Good Day to you, Church!
It seems that summer is still hanging on here at the end of August. Are you enjoying these warm sunny days, amidst the downpours? I certainly am. I’m back from vacation this week and so glad to find that I don’t have to pull out long sleeves and pants quite yet.
As for church news– after the summer lull, things are beginning to pick back up in September! Check out the latest—
No Bible Study This Saturday, Aug. 27th
Our weekly Bible study will not be meeting this week, as both Ivette and Diamante are away. We will pick back up with the book of Phillipians next Saturday, September 3rd at 6:30pm.
Dale Hobson to Preach this Sunday
Please come out and support our very own “preacher Dale,” as he takes the pulpit this Sunday. While I am back to work this week, I am extra busy putting our grant application together for the Rock Charitable Grant, and am grateful to not also have to prepare a sermon as well. Thank you Dale!
Free Concert Friday, Sept. 2nd, Sponsored by the Orchestra of Northern NY
Friday, September 2nd at 7pm, you are invited to attend a concert of popular classical music by a string quartet right in our sanctuary! Ken Andrews, Liesl Schoenberger Doty, Scott Woolweaver, and Karen Kaderavek will be providing an evening of beautiful music for all of Potsdam to enjoy. (See the attached flyer below.)
Potsdam Interfaith Community Picnic, Thursday, Sept. 15th
The annual Fall Interfaith Picnic, sponsored by PIC, will be held Thursday, Sept. 15th at 5:30pm at Sandstone Park, 43 Pine St. in Potsdam. Pizza and grilled meat (both halal and kosher) will be served. Attendees are encouraged to bring a vegetarian dish to share. The picnic will also include games and activities for all ages.
PIC is composed of more than 10 religious communities in the Potsdam areas and sponsors this picnic every year to welcome new people to the area. Our church is a big part of PIC and your presence will support the interfaith work that we engage in.
All-Church Potluck Set for Sunday, Sept. 18th
After 2 1/2 years of avoiding eating together because of Covid, I am delighted to announce that we will be fellowshipping together as a church family over food once again! Bring a dish to pass on Sunday the 18th following the worship service, and we will revel in the joy of sharing a meal.
*If you plan to come, we do need volunteers to stay after and help clean up. If you’re willing to jump in and wash a few dishes, please let me know!
Rock Charitable Grant
Dave Wells and I have been busy crafting our church’s application for the Rock Grant, which gives away $100,000 each year to churches, cemeteries, and veteran organizations in St. Lawrence County. We are seeking funds to repair leaking spots in the sanctuary roof, repair slate tiles on the turrets, replace soffitting and molding, construct a heavy-duty gutter system to divert water away from the bell tower doors, and replace the failing bell tower doors. Our application is due on 9/2, and the awardees will be announced at the end of 2022.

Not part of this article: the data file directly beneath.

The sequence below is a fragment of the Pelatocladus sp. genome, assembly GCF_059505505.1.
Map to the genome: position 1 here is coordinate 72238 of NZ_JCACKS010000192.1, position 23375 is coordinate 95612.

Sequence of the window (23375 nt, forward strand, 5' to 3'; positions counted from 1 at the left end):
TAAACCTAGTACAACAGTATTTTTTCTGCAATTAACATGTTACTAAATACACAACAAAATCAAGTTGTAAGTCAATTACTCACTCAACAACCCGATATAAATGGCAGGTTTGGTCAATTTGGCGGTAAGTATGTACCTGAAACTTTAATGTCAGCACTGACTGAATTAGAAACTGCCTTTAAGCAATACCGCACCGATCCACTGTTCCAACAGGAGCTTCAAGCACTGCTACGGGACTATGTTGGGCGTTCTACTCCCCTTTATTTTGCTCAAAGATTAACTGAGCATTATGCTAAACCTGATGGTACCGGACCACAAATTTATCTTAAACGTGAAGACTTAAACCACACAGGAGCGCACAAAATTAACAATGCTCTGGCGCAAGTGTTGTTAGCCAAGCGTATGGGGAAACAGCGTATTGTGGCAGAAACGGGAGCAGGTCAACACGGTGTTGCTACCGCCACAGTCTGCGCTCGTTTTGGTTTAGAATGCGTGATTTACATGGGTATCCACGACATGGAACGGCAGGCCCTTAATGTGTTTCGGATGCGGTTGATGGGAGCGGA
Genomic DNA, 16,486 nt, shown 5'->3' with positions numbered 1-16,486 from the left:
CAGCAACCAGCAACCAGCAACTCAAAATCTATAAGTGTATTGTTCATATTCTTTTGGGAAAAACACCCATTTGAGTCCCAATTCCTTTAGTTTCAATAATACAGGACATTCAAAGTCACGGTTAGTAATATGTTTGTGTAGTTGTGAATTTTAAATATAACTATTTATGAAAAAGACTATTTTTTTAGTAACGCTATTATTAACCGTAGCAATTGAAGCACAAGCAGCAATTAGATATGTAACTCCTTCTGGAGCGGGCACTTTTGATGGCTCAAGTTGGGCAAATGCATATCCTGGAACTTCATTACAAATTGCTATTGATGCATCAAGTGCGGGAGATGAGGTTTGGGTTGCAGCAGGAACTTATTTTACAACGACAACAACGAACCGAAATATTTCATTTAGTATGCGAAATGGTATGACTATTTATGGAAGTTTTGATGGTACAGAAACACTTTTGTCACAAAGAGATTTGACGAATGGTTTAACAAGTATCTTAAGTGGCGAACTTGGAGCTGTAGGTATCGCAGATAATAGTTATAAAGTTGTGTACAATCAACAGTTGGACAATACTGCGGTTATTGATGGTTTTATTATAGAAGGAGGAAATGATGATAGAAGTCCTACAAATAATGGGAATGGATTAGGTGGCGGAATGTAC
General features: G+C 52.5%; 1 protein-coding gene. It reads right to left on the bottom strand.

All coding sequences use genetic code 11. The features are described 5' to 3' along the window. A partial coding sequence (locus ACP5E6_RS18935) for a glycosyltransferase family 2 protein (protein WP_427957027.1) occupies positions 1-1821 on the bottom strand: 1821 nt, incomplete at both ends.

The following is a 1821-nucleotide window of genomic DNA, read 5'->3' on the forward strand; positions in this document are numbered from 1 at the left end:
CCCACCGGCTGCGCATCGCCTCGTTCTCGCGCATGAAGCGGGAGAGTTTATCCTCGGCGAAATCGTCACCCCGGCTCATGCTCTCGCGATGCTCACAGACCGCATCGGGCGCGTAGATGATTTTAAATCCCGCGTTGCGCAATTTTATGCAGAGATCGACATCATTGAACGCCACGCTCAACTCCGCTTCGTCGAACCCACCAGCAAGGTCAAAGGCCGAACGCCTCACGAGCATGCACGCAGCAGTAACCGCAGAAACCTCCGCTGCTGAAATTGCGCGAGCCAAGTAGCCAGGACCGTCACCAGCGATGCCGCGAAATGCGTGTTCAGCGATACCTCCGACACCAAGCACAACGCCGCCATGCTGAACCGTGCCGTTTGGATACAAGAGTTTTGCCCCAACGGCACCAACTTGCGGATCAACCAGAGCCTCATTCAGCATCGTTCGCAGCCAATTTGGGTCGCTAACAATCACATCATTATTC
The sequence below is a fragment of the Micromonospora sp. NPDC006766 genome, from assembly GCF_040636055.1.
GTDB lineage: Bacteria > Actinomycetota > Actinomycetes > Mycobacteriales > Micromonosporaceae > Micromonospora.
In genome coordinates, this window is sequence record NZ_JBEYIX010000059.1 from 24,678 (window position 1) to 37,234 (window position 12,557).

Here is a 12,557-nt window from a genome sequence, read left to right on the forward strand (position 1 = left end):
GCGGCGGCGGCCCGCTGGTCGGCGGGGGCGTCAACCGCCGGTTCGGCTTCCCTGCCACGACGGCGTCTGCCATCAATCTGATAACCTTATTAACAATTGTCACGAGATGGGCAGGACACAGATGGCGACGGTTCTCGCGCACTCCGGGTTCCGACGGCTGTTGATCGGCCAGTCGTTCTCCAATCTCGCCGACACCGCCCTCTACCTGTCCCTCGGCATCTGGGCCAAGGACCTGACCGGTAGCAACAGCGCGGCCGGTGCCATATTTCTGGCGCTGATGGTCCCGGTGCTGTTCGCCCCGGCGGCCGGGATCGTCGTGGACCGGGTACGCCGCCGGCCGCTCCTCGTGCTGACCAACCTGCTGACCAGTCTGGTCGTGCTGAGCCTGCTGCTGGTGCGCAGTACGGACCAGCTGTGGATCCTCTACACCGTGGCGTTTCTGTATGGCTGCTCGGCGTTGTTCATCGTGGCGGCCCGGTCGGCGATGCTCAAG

This, I Believe
Last week on vacation, I spent time visiting with a dear friend of mine from seminary. My friend Brae is pastor of the UCC Church in Worcester, MA, and while I was visiting her there, we spent hours catching up on our lives. We talked about family, friends, church, and of course, our own personal faith. In our conversations, we took stock of how much we’ve grown in our faith since we started seminary and we laughed at how different we are now, from the people we once were.
While we were chatting, Brae recalled that every year in seminary we were required to write a personal credo. These personal faith statements were meant to keep us aware of our own personal faith journeys– to wrestle with what we really believed and to reflect upon the people we were growing into. Brae noted that as people of faith, God is always calling us into deeper relationship, and the growth we encounter as we live more deeply aligned with God impacts how we see the world and what we believe about God.
As Presbyterians, we say that God is always reforming us, and so today I wonder what “reforms” God has brought you to. Do you ever stop to think about what you believe? Or don’t believe? Maybe your faith is the same as it was 20 years ago, but if you’re engaged in growth, it’s probably going to look differently.
If you have any interest in this spiritual practice, I invite you to take some time and write out a personal credo. Keep it short–no more than a page. And use your own words. It doesn’t have to sound “professional”. Who is Jesus to you today? What does it mean that God is Creator? Who is the Holy Spirit? What does grace mean? What do you believe about heaven and hell? Why might social justice be important (or not) to your faith? What does it mean to walk with God? Where do you see God? What does salvation mean? What is forgiveness? What is love? What exactly do you believe?
There’s no right or wrong answer to any of these questions– if we’re being honest, that is. Faith is something that we share together in community, but each of us understands it in our own way. It’s taken me a long time to come to this, but I believe that since God has created us all as distinct conscious beings, I don’t think our unity must be dependent upon uniformity. So I wonder what you think in your own thoughts.
One thing I love about our Presbyterian faith is that we proclaim that “God alone is Lord of the conscience.” This means that at the end of the day, what you believe in your heart sits between you and God. Your conscience and your faithfulness belong to God first, even while we hold our faith together communally.
So, here it is: If you were going to tell God about what you believe to be true in the world, what would you say?
Wondering about Faith,
p.s. If we all wrote down our credos, would we have the courage to discuss them together some day?